Right at the top of Murray Mednick’s “The Fool and the Red Queen”, now being staged at the Lounge Theatre, there were technical snags serious enough to have the stage manager stop the show. For about 15 minutes the audience sat listening to the muted sounds of restrained panic wafting from behind the scenes. During that span a gentleman seated behind me, perhaps seeing my press package, leaned forward and whispered , “Excuse the delay,” to which I smiled and nodded.
It wasn’t until leaving the theater at the evening’s end that I realized the “gentleman” was Murray Mednick, the playwright and founder of the Padua Hills Playwrights Festival. Well if Mister Mednick is reading this, let me just say, “No apology necessary!” Because once it got going it took off like a peregrine falcon on steroids.
Now playwrights are motivated to write plays for a wide range of reasons. Sometimes a certain topic or incident or particular character or single line just takes grip of them. But sometimes, usually when they’re feeling at the top of their game, they’ll spin out a gem of a play, for the best reason of all: because they Goddamn can. This is a work geared for the more cultivated palate, belonging to those who will pick up the author’s gauntlet, knowing though a checkerboard sits between audience and stage, it will be a harder game, for the playwright is bringing out the chess pieces.
If you’re seeking a relaxing wad of fluff entertainment or chewing gum for the brain, take a pass here. But if you enjoy grappling with the London Times crossword puzzle, toying around with Mensa tests, or picking out Will Durant’s 11 volume Story of Civilization as light summer reading – well come on down. “The Fool and the Red Queen” is a sinfully smart show written with poetry and passion, perfectly produced, and presenting its audience with fifty pounds of “wow” in a ten pound bag.
In Jean-Paul Sartre’s “No Exit” the cowardly Garcin famously concludes, “hell is other people.” Mister Mednick’s take on that could be, “No, hell is an audition.”
Auditions are an exquisite torment, just ask any actor. You want those who are casting to see you’re perfect for the part, even though you have no clue really what that part is or how you’re expected to play it. There may or may not be “sides”, or you may be required to ad lib. You could even find yourself thrown into a love scene with a complete stranger. Nevertheless, you’re expected to “live” the role clueless of what the beginning, middle and end actually holds.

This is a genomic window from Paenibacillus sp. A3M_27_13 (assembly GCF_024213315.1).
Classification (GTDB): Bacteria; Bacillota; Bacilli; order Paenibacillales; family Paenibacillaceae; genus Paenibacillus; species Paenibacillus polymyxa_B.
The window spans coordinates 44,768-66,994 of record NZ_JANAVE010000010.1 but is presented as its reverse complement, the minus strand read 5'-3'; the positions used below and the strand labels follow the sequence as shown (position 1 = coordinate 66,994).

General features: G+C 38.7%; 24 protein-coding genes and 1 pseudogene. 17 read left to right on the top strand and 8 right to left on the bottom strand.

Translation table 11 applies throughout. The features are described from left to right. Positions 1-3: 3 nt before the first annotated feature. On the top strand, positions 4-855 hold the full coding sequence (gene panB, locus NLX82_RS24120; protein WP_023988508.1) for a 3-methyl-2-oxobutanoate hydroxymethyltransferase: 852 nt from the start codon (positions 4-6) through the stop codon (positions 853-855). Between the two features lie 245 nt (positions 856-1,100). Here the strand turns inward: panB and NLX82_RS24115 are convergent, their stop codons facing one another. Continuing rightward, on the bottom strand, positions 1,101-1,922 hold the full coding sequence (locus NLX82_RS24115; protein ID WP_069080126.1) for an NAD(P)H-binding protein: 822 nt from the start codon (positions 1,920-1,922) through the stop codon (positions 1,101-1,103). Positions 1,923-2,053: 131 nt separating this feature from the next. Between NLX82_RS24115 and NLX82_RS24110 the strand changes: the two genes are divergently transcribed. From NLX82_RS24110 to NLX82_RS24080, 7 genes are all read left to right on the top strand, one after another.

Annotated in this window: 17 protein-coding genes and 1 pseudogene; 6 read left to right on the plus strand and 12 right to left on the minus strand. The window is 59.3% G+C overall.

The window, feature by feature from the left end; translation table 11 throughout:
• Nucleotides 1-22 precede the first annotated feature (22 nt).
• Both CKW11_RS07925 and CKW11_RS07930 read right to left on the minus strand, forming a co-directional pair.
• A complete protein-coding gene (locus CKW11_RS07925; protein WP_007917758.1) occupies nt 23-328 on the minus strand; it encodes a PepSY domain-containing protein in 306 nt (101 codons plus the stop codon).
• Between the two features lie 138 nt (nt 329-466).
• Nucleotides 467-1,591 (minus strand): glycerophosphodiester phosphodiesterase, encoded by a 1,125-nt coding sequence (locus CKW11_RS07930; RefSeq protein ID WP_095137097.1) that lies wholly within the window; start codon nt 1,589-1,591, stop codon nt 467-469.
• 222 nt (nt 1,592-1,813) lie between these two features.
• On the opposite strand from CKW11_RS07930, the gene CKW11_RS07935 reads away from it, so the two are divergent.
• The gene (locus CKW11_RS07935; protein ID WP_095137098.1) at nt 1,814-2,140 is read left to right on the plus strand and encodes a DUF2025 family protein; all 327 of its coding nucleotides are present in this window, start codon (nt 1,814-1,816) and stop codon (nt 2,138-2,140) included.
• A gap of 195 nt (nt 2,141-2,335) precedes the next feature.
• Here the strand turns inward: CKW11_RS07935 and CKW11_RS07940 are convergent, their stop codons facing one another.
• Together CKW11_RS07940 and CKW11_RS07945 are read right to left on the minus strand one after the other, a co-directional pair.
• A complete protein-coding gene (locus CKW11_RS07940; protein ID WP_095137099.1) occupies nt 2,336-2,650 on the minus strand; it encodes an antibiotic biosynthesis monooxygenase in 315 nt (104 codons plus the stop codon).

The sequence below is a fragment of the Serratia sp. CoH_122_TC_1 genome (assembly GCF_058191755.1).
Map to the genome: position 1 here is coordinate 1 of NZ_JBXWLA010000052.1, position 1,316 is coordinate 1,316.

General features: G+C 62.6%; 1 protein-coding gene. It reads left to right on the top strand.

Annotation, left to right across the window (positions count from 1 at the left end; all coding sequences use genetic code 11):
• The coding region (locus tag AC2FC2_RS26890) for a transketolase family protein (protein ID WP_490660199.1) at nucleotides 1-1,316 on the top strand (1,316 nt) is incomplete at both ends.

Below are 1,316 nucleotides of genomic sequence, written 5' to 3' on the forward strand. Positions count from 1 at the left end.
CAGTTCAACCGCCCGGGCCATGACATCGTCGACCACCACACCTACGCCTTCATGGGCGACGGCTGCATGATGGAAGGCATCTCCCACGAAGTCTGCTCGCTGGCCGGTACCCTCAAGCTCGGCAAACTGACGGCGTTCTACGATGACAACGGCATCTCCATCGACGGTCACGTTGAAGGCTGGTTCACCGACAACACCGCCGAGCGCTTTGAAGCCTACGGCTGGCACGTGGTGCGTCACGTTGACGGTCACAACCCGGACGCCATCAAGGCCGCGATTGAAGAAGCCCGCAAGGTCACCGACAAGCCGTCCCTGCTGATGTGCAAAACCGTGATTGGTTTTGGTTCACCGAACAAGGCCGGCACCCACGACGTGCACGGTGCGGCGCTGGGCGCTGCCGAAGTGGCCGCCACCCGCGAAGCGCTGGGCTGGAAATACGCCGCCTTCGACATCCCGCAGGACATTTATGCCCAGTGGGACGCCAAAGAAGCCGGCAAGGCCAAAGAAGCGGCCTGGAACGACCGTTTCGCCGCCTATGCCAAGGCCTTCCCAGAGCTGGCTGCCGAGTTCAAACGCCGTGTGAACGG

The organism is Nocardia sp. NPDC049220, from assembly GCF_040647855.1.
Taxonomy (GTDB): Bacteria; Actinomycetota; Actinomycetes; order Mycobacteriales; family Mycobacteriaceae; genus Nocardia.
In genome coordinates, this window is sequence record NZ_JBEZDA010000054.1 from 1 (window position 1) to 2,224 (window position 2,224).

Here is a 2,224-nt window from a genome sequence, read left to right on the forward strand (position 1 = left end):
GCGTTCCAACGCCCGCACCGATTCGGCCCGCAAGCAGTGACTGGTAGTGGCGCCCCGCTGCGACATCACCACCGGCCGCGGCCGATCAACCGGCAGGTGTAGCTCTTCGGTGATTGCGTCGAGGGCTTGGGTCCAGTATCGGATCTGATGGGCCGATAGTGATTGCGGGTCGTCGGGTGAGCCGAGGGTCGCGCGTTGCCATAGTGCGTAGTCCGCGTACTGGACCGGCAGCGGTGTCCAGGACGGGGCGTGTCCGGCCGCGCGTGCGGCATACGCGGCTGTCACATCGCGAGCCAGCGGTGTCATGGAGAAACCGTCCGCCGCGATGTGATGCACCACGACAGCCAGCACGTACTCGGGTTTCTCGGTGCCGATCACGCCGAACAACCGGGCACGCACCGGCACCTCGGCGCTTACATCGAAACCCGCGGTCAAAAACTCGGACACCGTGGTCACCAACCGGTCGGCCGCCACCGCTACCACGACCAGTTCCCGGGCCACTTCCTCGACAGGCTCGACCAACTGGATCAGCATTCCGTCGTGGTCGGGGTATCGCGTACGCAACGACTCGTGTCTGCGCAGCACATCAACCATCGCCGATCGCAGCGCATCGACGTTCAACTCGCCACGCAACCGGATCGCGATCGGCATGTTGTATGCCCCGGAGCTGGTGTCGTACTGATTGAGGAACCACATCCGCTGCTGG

So you see, basically auditions are a lot like life. Only somewhat shorter.
The first act is given over to exploring that “no-man’s-land” between the role and the real.
“We are things,” as a character asserts, “we don’t know about.”
Chauncey (Jack Kehler) who may be a director and Rondell (Gray Palmer) who may be a writer are auditioning Gary (John Diehl), who is an actor, for their upcoming movie. Acting some scenes out, writing others on the spot, even running the dailies, footage of a morose jester and pigeon taking flight, Rondell and Chauncey lay out the role of “Rikki” for the flummoxed Gary who’s inner monologue does ring side commentary throughout.
Unable to escape the Tweedledee and Tweedledum auteur, the hapless actor finds the more they explain it, the more inexplicable the storyline becomes. “A love story” but “protest film” too; “medieval but contemporary”; “positive but negative”; “about finding a friend who could help you die”; about “being in the front line for the rapture”; “a nightmare with a happy ending.”
“We’re trying to find our way through,” Rondall remarks.
In fact, the play is about all that. And more.
Over the years Mednick has composed 7 plays revolving around Gary the unemployed actor, beginning with “Tirade for Three” in 1977. In “The Fool and the Red Queen”, essentially all we’re told of Gary is that he’s an actor who’s been working on one-man shows based on the classic Greek dramas, and that in the not too distant past his son was murdered. By keeping Gary so sparse of biographical details, Mednick establishes him as an “Everyman”, an empty vessel that the audience, if willing, is welcome to fill, which they better be.
If the first act can be viewed as an homage to Sartre’s “No Exit” wherein the limitations and sources of the roles we find ourselves performing are explored, the second act can perhaps be seen as drawing its inspiration from Beckett, especially “Endgame” and “Godot”, plays which question our importance in the Great Drama. Are we major characters on the stage of existence or merely insignificant “spear holders” buried in a cast of billions?